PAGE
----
[Note: These ARE mostly positive reactions, because the film is wonderful--even if I sound kinda negative at first, & do have critiques. This is gonna take a while to get out, but I must.] Well...the 18th has come and gone, and...I've got to be perfectly frank: I still feel as if I haven't seen Part II. Even though I undeniably did. Guess I'm still trying to process. But from June/July through November 17, I had acquired the strange sensation of already having seen at least half the film via clips, trailers, TV spots, and stills well ahead of time. And only now do I realize just how accurate that feeling was--even if it was more like 1/3 than 1/2, I already had so many key lines etched into my mind, and virtually every scene mapped out and visualized. Precious few shots were actually fresh or "surprising" and new by the time of finally seeing it all together. I felt more as though I were just getting additional "sneak peek" clips that filled in the spaces among all the other "sneak peek" clips. Somehow, I had anticipated still more...and that really boils down to the way that the film concludes. I couldn't deny feeling more satisfaction, fulfillment, and "closure" than the (still basically terrific) book had provided--but, still not enough. As a note, that book was Ygritte to the reader's Jon Snow: "You know nothing." Part 2 was in place to enhance the post-execution denouement tremendously, leaving us with something close to perfection. Now I'm here, just struggling to understand how my dearest loves could've taken a few extra (*excellent*) steps and then stopped short, fumbling the ball instead of following through. The issue's not with what was done, but with what wasn't.
Before going into epic detail, let me just address the fact that I attended the Wednesday-afternoon/evening double-feature--and arrived a full half-hour early, figuring I'd need the time to find good parking and secure a perfect spot in the theater. Turned out I could've gotten there late and been fine. There was ONE other person present, and she entered when we were already well into Part 1 (around the "I like you better" moment. ;) 4:30 on a Wednesday, in a not-so-huge theater...normally this wouldn't surprise me a bit. But the special event for the last installment of one of the most insanely popular film series of all time? Call me crazy, but I'd expected at least a few more seats to be filled. We were given two extra lanyard+pin sets just for being there. So, there was none of the electrifying shared experience with fellow mega-fans picking up one another's vibes, as I'd kinda hoped there might be. Guess that'll come Thursday, or more definitely Friday, night. But then, there was no obnoxious spoiler-shouting or anything, either, and barely a thing to distract from my absorption of Part 2. My mom was a pretty good viewing buddy for the most part, even if the movies didn't constantly maintain her rapt attention (I actually had to elbow her right before the climactic execution twist to get her to look up from an apparently important text message.) I'd warned her she was in for 4+ hours' worth of dismal, dreary depression, and she wound up liking it; I just had to refresh her somewhat on the events of the first two. And let her know exactly what a mockingjay IS, and why it's got a rebellious connotation. ;p She thought Gale was cuter than Peeta (told her I'm a Haymitch girl myself & she didn't quite see it) and that Caesar was gay, found Peeta to be a "goofy-looking, annoying, whiny crybaby" (to which I responded with the refresher on the whole story, and by saying I couldn't exactly blame him for blubbering a lot after what all he's been through), correctly identified the two Game of Thrones actresses, immediately called Coin's hair "an ugly wig" (lol yep), guessed during Part 1 that Snow wouldn't end up being killed simply because you want it to happen, and knew Katniss would vote "yea" but didn't realize the true reason at first--because I don't think she saw that twist coming!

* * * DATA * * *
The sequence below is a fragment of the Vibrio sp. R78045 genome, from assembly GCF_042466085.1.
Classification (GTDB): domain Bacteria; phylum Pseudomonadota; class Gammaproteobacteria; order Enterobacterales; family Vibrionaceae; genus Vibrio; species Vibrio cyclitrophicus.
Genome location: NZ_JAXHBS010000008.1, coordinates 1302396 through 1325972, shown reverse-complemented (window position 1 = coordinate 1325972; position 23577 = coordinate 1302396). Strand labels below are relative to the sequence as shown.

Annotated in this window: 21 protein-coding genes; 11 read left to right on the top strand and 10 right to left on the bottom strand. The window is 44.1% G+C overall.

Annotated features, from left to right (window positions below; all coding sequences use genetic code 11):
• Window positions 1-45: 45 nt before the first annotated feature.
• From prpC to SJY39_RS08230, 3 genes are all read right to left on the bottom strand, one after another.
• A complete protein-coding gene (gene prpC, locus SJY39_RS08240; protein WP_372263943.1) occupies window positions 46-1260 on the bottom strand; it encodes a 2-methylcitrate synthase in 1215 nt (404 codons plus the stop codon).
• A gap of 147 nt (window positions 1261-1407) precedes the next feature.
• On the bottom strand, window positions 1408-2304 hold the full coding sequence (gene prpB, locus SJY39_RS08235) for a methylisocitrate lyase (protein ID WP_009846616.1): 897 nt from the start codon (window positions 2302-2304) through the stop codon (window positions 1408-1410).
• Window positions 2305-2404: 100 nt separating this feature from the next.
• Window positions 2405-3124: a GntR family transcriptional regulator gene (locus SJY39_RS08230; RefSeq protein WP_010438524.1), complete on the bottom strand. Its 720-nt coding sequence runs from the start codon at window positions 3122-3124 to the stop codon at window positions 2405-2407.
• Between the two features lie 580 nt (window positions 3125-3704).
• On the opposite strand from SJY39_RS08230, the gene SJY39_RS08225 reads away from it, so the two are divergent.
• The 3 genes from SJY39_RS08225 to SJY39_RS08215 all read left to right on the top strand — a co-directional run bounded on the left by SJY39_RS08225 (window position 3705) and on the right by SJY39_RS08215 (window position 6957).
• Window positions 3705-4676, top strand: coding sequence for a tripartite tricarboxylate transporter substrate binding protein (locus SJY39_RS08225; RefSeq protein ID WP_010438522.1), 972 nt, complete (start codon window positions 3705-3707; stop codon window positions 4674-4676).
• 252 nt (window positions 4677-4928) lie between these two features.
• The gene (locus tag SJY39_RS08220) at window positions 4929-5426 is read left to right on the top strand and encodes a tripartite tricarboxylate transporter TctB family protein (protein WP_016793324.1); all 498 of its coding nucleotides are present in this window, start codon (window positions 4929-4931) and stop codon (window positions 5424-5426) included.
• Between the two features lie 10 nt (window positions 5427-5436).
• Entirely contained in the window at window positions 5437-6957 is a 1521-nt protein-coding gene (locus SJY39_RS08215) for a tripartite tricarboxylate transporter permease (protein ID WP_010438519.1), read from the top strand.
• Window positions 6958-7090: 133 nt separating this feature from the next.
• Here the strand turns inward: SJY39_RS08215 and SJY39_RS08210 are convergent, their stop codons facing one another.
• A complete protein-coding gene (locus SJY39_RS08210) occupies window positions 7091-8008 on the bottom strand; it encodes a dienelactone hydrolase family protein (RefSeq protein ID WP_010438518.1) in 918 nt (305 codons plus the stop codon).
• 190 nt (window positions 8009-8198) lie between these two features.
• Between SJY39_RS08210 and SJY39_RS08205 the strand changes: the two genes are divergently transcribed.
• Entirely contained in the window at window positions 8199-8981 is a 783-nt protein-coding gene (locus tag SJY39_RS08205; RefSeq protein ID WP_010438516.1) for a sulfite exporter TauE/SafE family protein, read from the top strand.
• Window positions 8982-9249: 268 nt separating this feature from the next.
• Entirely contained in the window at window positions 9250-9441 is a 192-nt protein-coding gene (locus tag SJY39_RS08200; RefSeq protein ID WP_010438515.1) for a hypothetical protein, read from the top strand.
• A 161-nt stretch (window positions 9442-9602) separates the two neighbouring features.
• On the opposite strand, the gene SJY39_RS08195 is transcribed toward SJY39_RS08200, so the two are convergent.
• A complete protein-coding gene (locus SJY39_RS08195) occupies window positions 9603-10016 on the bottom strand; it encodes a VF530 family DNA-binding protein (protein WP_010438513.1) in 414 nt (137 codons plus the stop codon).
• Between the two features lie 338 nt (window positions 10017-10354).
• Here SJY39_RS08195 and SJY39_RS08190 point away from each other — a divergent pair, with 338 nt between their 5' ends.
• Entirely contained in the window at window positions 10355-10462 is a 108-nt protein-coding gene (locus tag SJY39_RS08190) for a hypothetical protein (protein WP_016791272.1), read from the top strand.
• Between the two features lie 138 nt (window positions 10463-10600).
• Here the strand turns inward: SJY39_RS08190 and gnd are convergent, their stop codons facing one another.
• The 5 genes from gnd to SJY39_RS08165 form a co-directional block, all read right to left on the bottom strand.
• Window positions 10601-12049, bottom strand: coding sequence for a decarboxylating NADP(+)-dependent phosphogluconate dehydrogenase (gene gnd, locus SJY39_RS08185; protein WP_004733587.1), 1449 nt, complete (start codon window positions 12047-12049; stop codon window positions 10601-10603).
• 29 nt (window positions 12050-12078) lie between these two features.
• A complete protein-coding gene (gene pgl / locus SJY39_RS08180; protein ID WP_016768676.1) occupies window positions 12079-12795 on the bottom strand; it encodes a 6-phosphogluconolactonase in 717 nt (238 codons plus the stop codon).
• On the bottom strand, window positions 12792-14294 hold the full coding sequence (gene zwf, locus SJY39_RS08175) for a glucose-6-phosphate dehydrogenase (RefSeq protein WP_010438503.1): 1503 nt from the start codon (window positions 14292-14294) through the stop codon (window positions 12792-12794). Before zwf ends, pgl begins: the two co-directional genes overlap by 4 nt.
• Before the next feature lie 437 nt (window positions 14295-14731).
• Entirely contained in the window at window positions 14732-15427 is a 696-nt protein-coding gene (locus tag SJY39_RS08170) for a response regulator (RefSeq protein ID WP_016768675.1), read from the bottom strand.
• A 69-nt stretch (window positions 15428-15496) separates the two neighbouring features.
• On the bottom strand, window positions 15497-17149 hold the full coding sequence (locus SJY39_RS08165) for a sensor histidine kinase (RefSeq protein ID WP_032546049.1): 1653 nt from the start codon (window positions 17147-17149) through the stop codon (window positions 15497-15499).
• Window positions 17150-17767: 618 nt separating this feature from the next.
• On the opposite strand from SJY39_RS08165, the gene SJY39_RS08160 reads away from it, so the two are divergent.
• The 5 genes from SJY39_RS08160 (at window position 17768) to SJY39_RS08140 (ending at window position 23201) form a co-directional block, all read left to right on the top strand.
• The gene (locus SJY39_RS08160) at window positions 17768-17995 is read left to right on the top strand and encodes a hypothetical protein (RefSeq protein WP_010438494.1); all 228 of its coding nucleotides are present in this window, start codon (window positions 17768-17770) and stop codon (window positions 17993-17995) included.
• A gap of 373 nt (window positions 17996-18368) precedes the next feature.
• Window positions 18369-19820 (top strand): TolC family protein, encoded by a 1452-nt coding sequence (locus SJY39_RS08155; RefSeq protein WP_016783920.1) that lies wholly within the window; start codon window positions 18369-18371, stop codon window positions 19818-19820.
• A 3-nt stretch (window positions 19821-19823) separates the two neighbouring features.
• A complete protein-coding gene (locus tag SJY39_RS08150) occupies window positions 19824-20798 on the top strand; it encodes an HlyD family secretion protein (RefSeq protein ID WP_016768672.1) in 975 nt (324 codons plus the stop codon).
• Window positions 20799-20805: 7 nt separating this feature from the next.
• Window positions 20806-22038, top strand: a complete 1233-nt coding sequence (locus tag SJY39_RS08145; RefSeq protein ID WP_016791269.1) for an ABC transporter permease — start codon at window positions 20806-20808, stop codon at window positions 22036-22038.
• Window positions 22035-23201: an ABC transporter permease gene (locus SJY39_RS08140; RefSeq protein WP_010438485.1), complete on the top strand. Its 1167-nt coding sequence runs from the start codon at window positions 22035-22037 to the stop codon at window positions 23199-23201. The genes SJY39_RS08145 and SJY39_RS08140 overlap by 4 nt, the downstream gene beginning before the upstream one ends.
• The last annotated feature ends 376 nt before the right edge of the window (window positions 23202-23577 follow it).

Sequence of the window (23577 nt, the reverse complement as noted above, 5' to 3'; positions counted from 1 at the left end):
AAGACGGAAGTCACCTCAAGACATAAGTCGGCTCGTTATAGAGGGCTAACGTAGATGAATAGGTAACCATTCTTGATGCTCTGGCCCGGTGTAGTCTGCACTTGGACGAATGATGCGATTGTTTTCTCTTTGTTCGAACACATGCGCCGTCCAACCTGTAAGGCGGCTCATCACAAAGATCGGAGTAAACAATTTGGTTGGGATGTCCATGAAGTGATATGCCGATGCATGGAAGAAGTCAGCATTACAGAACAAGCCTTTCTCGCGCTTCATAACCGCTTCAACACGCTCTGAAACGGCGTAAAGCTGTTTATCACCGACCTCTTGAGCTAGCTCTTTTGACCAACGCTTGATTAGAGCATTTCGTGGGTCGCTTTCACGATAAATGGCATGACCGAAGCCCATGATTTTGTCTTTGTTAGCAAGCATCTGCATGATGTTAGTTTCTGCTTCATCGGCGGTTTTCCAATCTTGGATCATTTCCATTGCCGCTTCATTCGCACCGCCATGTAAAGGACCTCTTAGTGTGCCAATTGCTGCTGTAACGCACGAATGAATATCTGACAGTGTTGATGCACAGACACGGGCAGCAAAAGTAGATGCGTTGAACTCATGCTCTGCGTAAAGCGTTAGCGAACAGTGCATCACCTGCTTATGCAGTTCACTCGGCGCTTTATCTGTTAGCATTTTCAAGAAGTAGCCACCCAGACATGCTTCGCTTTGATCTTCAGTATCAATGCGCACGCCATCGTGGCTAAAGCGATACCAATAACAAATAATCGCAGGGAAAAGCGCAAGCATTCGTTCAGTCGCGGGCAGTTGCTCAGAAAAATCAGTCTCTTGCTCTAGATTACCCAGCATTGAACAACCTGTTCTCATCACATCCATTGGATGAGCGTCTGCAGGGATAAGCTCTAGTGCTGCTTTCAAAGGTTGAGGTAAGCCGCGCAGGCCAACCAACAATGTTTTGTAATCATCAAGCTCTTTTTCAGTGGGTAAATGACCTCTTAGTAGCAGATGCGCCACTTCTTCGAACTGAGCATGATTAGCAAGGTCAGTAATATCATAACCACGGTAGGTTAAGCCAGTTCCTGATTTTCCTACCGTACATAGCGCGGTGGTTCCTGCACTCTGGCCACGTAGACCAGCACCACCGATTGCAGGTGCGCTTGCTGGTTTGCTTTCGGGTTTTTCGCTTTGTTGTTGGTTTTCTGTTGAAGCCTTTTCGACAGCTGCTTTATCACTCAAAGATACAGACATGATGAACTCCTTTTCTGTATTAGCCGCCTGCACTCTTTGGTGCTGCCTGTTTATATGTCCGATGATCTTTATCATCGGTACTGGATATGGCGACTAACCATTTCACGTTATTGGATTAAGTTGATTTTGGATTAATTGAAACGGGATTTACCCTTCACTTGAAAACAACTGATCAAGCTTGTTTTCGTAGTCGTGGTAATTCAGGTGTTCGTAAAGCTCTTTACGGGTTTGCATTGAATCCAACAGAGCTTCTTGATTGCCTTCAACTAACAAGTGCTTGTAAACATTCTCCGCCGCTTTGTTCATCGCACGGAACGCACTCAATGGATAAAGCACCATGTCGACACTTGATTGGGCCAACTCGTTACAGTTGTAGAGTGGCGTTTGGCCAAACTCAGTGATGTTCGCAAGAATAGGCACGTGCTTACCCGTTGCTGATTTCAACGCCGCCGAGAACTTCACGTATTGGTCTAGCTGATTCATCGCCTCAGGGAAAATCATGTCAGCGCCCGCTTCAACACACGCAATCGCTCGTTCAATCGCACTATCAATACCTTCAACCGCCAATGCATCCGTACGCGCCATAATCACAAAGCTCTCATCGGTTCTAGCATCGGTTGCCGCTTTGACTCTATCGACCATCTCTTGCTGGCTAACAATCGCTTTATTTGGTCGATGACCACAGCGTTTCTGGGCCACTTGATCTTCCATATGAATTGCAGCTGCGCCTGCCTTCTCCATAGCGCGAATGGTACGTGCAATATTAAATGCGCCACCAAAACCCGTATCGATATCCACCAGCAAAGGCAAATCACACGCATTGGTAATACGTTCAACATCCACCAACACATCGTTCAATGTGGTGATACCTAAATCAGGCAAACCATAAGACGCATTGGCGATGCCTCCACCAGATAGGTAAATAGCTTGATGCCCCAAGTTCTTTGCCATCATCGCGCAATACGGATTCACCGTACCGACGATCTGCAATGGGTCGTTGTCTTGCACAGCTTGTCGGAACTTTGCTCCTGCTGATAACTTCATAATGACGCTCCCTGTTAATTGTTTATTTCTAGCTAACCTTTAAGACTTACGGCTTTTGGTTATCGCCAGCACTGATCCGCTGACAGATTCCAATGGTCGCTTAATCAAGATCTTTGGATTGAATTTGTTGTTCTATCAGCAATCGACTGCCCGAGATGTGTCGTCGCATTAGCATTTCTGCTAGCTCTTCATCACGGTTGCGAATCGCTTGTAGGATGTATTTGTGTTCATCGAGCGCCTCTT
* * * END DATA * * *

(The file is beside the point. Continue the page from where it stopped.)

All in all, seeing both halves of "Mockingjay" in one fell swoop, as intended, was somehow simultaneously draining and energizing.
Wednesday felt like Christmas morning (a certain ship being the Turbo-Man of the gifts I needed to receive!)
So. The majority of the film is, as I had no doubt it'd be, absolutely well done. The cinematography, the excellent visual effects, the acting from virtually every single cast member--it's all more than proficient, and kept me very much enthralled. You become engrossed in the world of Panem and, horrific as it gets, don't want to leave due to your attachment to the characters. The emotional impact is HEAVY, your torment is real, and all of the action, exhilaration, terror, and danger are made that much more intense by the fact that most of these characters aren't typical interchangeable cardboard inserts, but actual people you really care about.
-I liked that we jumped directly back into the plot with no unnecessary recapping, although I expected them to start with the Nut/D2 scenes and THEN go to the working-on-Peeta and wedding ones. No real matter, though, for me. Obviously the films have to hugely condense time, but Pt. II opens with the next major events in 13.